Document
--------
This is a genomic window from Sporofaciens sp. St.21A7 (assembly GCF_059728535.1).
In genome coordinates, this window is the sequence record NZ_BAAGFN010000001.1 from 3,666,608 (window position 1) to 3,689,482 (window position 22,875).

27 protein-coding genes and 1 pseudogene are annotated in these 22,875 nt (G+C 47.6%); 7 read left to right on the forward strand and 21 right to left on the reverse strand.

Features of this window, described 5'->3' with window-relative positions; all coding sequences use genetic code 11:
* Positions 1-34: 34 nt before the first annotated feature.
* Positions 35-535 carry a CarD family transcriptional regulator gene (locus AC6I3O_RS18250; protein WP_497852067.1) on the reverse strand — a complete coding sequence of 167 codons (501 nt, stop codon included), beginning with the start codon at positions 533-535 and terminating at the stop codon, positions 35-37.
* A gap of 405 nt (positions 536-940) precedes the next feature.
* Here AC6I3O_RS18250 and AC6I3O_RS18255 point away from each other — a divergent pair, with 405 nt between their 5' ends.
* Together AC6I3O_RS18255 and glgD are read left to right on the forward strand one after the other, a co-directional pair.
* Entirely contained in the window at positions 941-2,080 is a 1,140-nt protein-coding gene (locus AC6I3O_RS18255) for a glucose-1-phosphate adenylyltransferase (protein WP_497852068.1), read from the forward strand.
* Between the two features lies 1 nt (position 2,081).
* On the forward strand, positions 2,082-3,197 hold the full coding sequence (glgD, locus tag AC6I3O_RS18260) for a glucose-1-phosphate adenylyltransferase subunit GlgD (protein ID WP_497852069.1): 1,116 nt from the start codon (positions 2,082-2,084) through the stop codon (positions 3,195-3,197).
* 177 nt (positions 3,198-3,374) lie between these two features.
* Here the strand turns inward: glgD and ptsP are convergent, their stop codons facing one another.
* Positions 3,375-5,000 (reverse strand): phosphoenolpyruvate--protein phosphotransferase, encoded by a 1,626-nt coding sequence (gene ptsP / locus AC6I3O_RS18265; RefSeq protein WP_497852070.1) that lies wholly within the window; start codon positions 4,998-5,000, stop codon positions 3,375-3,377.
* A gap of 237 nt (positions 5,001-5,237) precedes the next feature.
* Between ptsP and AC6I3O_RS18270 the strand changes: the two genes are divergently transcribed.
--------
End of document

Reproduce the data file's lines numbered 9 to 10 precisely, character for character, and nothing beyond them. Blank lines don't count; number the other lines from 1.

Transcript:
* Together AC6I3O_RS18255 and glgD are read left to right on the forward strand one after the other, a co-directional pair.
* Entirely contained in the window at positions 941-2,080 is a 1,140-nt protein-coding gene (locus AC6I3O_RS18255) for a glucose-1-phosphate adenylyltransferase (protein WP_497852068.1), read from the forward strand.